Valkyrie reveals more of its secrets
DEVELOPMENT BUCK GIVES BUYERS FIRST CHANCE TO GET BEHIND WHEEL OF NEWEY HYPERCAR
WE STILL DON’T KNOW much about the nuts and bolts, but Aston Martin has shared some tantalising new images of the Valkyrie hypercar. The shots are of the latest development buck, which features opening doors and a full interior mock-up. Though not the finished item, it’s said to be 95 per cent there, at least so far as the exterior styling is concerned.
As expected, the uncompromising genius of Red Bull’s Adrian Newey is evident in the radical sculpting of the Valkyrie’s underbody aerodynamics. Never has anyone attempted to channel air so aggressively or harness it so completely in a road car application. Consequently, the upper surfaces of the Valkyrie remain blissfully free from clutter.
The cockpit sits between two enormous venturis feeding the rear diffuser. It’s hard to believe it will accommodate two 98 percentile adult males, but having sat in the buck ourselves – and spoken to customers who have done the same – we can confirm that the claims are true.
To maximise space, the seats are mounted directly to the tub, with the steering wheel and pedals adjustable. You sit in a reclined, F1-style driving position, which is a lot more comfortable than it sounds: once you’ve spent a few minutes in the car, even the raised position of your legs and feet feels entirely natural.
The dashboard is devoid of instruments. Instead, vital signs are displayed via an OLED screen on the steering wheel. All the controls are wheel-mounted, too, while the wheel itself is detachable to ease ingress and egress. With a roof-mounted air intake for the engine and no rear window, there’s no requirement for an internal rear-view mirror. No door or wing mirrors either. Instead a pair of cameras feeds a rearward view to displays mounted at the foot of each A-pillar.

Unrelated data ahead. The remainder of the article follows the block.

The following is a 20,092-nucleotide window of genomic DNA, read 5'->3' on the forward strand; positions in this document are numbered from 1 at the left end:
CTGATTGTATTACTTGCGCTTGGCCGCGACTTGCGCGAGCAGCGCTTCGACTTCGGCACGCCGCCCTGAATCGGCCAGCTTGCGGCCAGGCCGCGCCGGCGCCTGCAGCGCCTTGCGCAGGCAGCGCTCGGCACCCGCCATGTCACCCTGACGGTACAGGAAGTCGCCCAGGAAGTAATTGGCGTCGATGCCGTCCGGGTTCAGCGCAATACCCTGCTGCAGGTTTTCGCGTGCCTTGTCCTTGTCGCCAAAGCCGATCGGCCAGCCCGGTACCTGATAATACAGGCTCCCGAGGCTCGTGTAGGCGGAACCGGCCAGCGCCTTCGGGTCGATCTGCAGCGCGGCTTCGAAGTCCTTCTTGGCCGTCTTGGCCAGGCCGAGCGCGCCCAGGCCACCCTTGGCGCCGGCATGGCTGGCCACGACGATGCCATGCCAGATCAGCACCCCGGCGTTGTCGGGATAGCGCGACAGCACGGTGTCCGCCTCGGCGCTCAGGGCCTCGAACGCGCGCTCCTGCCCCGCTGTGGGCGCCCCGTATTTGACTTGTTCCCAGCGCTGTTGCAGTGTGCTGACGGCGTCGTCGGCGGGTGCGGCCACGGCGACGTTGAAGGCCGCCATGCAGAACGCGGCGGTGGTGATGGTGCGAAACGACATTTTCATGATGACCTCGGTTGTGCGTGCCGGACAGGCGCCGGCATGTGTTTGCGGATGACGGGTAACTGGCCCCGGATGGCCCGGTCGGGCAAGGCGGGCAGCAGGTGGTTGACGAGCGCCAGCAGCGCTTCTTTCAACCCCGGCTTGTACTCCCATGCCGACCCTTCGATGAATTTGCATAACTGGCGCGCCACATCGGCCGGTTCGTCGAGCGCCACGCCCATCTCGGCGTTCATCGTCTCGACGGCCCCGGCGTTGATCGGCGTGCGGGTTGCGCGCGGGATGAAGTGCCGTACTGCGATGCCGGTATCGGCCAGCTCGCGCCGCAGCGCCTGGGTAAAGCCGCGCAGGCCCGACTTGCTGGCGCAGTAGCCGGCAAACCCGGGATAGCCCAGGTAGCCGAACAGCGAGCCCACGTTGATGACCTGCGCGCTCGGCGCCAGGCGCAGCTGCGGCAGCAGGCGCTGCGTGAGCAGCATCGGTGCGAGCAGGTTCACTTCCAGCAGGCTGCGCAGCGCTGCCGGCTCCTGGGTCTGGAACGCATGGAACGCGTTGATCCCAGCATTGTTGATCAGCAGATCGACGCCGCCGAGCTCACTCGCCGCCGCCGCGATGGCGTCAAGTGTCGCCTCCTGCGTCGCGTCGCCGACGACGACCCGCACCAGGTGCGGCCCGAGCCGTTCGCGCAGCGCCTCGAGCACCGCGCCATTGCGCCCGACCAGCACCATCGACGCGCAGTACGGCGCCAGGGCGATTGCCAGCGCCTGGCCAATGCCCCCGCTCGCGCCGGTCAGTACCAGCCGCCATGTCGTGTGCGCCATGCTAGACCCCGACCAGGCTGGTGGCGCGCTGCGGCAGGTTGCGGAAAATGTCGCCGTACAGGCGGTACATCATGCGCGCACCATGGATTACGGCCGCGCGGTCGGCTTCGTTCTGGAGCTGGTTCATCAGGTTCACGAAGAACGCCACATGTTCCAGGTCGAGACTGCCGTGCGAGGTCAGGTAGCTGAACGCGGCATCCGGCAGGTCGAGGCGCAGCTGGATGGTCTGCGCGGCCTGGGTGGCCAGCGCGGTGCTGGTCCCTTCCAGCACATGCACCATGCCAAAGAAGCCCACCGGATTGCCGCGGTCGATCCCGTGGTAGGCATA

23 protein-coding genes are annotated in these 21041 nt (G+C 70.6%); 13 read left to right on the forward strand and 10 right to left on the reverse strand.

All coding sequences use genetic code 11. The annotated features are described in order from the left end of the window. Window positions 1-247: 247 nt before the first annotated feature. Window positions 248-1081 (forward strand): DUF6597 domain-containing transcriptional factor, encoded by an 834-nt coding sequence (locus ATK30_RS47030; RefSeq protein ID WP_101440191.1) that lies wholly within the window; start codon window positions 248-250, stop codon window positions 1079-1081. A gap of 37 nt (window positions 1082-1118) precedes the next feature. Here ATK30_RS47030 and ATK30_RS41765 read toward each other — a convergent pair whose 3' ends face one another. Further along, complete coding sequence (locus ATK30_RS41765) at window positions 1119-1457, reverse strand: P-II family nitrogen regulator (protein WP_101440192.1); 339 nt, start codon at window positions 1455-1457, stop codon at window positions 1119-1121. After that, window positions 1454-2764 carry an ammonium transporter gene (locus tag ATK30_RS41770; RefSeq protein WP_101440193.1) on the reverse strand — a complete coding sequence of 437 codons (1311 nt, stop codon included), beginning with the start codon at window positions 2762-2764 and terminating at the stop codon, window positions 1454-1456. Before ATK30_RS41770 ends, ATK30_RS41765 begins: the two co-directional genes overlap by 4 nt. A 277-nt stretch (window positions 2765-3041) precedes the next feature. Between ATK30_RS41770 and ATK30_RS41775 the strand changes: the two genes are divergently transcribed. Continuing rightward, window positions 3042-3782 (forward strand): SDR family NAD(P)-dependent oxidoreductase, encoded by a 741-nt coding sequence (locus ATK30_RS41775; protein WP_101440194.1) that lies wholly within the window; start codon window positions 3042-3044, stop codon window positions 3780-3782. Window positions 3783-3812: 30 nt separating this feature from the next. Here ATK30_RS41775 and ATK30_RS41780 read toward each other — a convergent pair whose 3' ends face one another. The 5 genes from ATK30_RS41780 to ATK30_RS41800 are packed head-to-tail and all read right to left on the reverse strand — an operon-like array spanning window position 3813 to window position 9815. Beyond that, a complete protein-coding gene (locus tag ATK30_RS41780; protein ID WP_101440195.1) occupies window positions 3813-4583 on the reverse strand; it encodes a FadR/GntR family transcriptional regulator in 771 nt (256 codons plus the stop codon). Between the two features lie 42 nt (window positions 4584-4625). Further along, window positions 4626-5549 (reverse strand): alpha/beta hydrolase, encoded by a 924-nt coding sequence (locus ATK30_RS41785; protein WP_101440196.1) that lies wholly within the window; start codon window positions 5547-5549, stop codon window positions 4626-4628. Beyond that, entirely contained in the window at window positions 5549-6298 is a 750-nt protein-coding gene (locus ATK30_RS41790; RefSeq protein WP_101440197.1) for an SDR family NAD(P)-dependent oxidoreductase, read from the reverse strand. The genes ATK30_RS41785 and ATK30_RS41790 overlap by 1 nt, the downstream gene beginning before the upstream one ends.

According to Matt Hill, Aston Martin’s creative director of interiors, the Valkyrie’s cockpit required a rethink on packaging: ‘It’s been a tremendous challenge to make it work. We’ve embraced Red Bull’s F1 ethos and approached from a different angle than conventional road car design. So you start from a position where you think something is impossible and work at it until you find a way to make it work. We’ve been fighting for millimetres everywhere. It’s been fantastic seeing customers try the interior buck for size. They love the ritual of getting in and how it feels to be sat behind the wheel. They’re also genuinely surprised at how the car just seems to swallow them.’
Being an Aston, the extraordinary aero, painstaking packaging and war on weight don’t come at the expense of some delightful details. Among them are the headlights, which have been stripped back to the bare essentials. Instead of hiding components behind cladding, the lowand high-beam elements are attached to an exquisite exposed anodised aluminium frame. The result is a piece of art that also happens to be 30-40 per cent lighter than the lightest series-production headlights available to Aston Martin.
Then there’s the Valkyrie’s ‘wings’ badge. With the regular enamel item considered both too heavy and aerodynamically compromised, the Aston design team developed a chemical-etched aluminium badge just 70 microns thick. That’s 30 per cent thinner than a human hair. Nicknamed the ‘lacewing’, it is attached to the painted body and covered with a perfectly smooth coat of lacquer. If that’s the effort expended on something as apparently inconsequential as a badge, imagine how extraordinary the finished car will be.
Left and above Exterior styling is said to be 95 per cent complete; cockpit is at an earlier stage of development, but the design team have already worked a minor miracle on the packaging